The purpose of a car trunk or hatch is simple. Its purpose is to carry or store items securely, including groceries, large items, and spare fluids. There is virtually no limit to what you can carry in your car’s trunk as long as the lid closes. Even if your trunk lid doesn’t completely close, you can tie it down with a strap, carrying items even bigger than your trunk.
If liquid items leak in your trunk, they can leave stains that are difficult or impossible to remove. Organic fluids like milk can spoil, causing a foul odor that is extremely hard to get rid of. Your best course of action, then, is to prevent spills from occurring and prepare for spills before they happen.
Method 1 of 2: Prevent spills from happening in your trunk
You can prevent spills from occurring in your trunk in the first place, which will save you time and money cleaning your trunk of the odors and residue left over from the spill.
Step 1: Use a trunk organizer. Find a flat-bottomed organizer that is waterproof to keep your car items in.
This is good for a spare container of oil, your washer fluid, spare brake or power steering fluid, and transmission fluid. You can also keep your cleaning sprays in the trunk organizer. If spills happen while fluids are in the organizer, they won’t leak out onto your trunk carpeting.
- Note: Some fluids such as brake fluid are corrosive and can eat away at materials they come in contact with. Clean spills in your trunk organizer thoroughly as soon as you notice them.
Step 2: Use plastic grocery bags for your liquid groceries. Either the disposable plastic grocery bags or reusable plastic grocery bags will do.
If the groceries or cleaners you buy at the store begin to leak, they will be contained and will not cause a stain or spill in your trunk.
Step 3: Keep your trunk items upright. Whether you are carrying groceries or other fluids, keep them upright in your trunk.
Use a cargo net to keep items upright and to prevent them from toppling over or sliding around in your trunk and use a bungee cord to keep liquids or messy items in place at the side of your trunk.
Step 4: Don’t underestimate dry messes. Place messy dry items in bags as well and prevent them from sliding around in your trunk.
Method 2 of 2: Prevent stains from setting in your trunk
- Baking soda
- Carpet cleaner
- Clean cloth
- Stain protector
- Wet/dry vacuum
It seems that sometimes, no matter what you do to prevent it, spills can happen in your trunk. When they occur, be prepared to deal with it quickly and easily.
Step 1: Treat your trunk carpet with a stain protector. You can get spray pump or aerosol cans of stain protector to easily treat your trunk’s carpet before stains occur.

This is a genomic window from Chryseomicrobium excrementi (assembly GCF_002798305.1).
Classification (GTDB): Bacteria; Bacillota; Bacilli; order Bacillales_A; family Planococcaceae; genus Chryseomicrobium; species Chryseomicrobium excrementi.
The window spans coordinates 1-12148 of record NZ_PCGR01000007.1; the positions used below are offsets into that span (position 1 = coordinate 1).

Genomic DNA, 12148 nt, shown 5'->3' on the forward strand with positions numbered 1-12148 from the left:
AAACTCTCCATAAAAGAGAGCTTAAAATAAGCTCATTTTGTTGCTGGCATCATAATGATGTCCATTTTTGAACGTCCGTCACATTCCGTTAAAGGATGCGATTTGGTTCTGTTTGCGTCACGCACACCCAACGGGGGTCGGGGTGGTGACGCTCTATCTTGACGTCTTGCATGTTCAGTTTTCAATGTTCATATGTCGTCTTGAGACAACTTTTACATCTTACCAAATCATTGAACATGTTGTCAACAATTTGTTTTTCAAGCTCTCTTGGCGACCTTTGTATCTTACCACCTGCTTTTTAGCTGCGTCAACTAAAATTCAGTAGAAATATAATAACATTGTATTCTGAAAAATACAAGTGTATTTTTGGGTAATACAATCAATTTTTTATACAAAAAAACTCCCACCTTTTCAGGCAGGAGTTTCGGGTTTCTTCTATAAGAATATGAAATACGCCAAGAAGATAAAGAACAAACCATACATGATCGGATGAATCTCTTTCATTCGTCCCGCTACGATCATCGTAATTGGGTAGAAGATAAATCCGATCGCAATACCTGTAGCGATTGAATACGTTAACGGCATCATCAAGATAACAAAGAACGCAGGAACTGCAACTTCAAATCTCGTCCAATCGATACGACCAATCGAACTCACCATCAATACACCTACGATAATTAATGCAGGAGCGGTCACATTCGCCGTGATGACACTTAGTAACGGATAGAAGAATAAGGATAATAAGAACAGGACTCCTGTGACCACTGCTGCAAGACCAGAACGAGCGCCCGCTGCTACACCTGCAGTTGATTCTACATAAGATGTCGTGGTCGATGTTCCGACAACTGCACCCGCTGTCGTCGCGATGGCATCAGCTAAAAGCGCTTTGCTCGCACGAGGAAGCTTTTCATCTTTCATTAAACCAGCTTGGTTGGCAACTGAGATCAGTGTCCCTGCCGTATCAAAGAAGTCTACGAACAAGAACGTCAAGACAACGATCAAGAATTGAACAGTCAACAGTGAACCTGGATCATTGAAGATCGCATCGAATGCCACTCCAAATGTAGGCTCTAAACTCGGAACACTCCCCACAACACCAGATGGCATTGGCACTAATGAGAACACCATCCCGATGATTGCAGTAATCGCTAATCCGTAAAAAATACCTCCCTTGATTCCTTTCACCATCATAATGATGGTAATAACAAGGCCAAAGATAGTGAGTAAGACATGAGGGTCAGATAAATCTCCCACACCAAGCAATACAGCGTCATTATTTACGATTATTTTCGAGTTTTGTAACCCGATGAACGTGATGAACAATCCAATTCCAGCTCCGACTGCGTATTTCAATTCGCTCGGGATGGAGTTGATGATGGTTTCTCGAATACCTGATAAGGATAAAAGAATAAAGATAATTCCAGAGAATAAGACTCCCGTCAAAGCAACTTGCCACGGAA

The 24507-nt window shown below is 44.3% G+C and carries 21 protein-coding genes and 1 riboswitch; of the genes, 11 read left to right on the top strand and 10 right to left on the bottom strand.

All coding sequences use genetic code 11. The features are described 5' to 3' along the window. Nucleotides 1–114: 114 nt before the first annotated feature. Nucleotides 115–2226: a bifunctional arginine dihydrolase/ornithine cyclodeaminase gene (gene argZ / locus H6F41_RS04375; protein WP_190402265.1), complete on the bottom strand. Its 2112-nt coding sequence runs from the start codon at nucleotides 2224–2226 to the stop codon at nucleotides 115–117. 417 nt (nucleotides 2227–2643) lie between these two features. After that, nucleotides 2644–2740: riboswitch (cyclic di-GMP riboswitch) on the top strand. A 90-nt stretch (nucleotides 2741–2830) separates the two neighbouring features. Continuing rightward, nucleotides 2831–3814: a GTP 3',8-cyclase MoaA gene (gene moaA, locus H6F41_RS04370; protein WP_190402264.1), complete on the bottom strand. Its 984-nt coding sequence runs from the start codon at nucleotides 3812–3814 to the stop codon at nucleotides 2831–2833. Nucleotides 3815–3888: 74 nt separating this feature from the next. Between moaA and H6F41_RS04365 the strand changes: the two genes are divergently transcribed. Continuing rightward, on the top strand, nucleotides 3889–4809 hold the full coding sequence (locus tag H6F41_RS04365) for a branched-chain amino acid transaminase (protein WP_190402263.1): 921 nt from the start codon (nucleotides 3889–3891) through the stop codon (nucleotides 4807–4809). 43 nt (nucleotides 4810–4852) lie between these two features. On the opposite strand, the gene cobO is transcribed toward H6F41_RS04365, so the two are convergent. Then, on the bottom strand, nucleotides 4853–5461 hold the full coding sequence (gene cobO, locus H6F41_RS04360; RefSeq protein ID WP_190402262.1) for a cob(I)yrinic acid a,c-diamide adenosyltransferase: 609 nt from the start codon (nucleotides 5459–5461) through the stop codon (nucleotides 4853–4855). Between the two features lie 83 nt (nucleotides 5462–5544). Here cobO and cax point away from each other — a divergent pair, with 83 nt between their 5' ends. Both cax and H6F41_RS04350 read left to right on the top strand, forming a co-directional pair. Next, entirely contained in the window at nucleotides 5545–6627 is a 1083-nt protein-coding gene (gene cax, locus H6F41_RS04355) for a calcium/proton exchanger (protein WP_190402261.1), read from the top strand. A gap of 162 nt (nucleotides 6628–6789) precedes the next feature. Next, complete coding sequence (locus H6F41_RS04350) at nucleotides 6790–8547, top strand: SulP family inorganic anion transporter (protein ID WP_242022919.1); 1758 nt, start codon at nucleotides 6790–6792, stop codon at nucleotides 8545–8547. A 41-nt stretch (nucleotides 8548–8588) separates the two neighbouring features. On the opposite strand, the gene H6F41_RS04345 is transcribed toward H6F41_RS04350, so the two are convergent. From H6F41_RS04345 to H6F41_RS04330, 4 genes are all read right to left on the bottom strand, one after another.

Apply the stain protector when the trunk carpet is clean and dry, preferably when the car is new. Reapply stain protector to your trunk at least annually for continued protection against stains.
If you need to clean a stain from your trunk carpet, reapply the spray after the stain has been removed and the carpet has dried for optimal protection. Stain protector sprays inhibit liquids from absorbing into the carpeting in your trunk so they can be cleaned up easily without intensive work. In many cases, fluids will bead on the surface of the carpet, making cleanup a breeze.
Step 2: Clean up spills as soon as they happen. Use a wet/dry vacuum to suck up any spills that happen in your trunk as soon as you notice them.
The longer a liquid sits on the carpeting, the more likely it is to cause a stain or a deep-set odor that can be difficult or impossible to remove. If you don’t have a wet/dry vacuum, use absorbent paper towels or microfiber cloths to absorb the spill.
Dab at the spill to absorb the liquid, and don’t rub it or it can get embedded deeper in the fibers of the carpet.
Step 3: Treat spills with common household items. Sprinkle baking soda on spills in your trunk to absorb fats and oils to prevent odors from forming.
Rub it in with a brush, let it sit for 4 hours or more, ideally overnight, then vacuum it out.
Step 4: Use a carpet cleaner spray to remove stains or embedded dirt. A carpet cleaner spray like Mothers Carpet and Upholstery Spray can be applied liberally to the area.
Agitate the area with a brush, then blot it with a clean cloth to remove embedded dirt and stains. You can re-treat the area several time to remove tough stains. After the area has dried, vacuum it once again to remove any dirt that has become loosened by the spray.
If stains become set in your trunk carpet before you have a chance to clean them up, you may need to use a carpet cleaner to remove the spill or stain from the trunk. In the worst situation, you can replace the carpet liner in your trunk for a reasonable cost.
Protecting your trunk from stains and odors is a great way to keep your car in top shape and smelling nice. This can be a source of pride to yourself and will pay off in the long-run, as a fully functional trunk serves many purposes. If your trunk will not open properly, however, have one of YourMechanic’s certified technicians perform an inspection.
This article originally appeared on YourMechanic.com as How to Prevent Spills in Your Trunk and was authored by Jason Unrau.